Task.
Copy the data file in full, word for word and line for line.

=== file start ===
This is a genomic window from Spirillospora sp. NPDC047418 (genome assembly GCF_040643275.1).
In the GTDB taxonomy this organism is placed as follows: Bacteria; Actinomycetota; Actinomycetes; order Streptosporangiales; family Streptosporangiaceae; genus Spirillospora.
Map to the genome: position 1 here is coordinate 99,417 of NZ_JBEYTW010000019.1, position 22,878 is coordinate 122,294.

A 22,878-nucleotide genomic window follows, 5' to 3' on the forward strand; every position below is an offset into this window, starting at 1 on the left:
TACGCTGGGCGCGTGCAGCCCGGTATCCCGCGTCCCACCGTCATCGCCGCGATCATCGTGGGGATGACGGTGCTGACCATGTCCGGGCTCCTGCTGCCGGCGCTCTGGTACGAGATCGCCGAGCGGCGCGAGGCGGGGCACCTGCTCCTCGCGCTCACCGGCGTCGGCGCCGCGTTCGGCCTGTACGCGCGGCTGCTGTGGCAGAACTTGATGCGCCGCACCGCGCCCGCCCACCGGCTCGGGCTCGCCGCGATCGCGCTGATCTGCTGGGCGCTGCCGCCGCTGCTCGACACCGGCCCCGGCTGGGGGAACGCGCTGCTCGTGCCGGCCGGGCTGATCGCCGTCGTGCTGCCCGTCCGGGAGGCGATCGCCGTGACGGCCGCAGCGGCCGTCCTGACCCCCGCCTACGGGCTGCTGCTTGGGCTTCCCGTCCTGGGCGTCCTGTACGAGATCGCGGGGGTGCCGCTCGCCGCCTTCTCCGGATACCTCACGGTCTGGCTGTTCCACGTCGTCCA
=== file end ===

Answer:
This is a genomic window from Spirillospora sp. NPDC047418 (genome assembly GCF_040643275.1).
In the GTDB taxonomy this organism is placed as follows: Bacteria; Actinomycetota; Actinomycetes; order Streptosporangiales; family Streptosporangiaceae; genus Spirillospora.
Map to the genome: position 1 here is coordinate 99,417 of NZ_JBEYTW010000019.1, position 22,878 is coordinate 122,294.

A 22,878-nucleotide genomic window follows, 5' to 3' on the forward strand; every position below is an offset into this window, starting at 1 on the left:
TACGCTGGGCGCGTGCAGCCCGGTATCCCGCGTCCCACCGTCATCGCCGCGATCATCGTGGGGATGACGGTGCTGACCATGTCCGGGCTCCTGCTGCCGGCGCTCTGGTACGAGATCGCCGAGCGGCGCGAGGCGGGGCACCTGCTCCTCGCGCTCACCGGCGTCGGCGCCGCGTTCGGCCTGTACGCGCGGCTGCTGTGGCAGAACTTGATGCGCCGCACCGCGCCCGCCCACCGGCTCGGGCTCGCCGCGATCGCGCTGATCTGCTGGGCGCTGCCGCCGCTGCTCGACACCGGCCCCGGCTGGGGGAACGCGCTGCTCGTGCCGGCCGGGCTGATCGCCGTCGTGCTGCCCGTCCGGGAGGCGATCGCCGTGACGGCCGCAGCGGCCGTCCTGACCCCCGCCTACGGGCTGCTGCTTGGGCTTCCCGTCCTGGGCGTCCTGTACGAGATCGCGGGGGTGCCGCTCGCCGCCTTCTCCGGATACCTCACGGTCTGGCTGTTCCACGTCGTCCA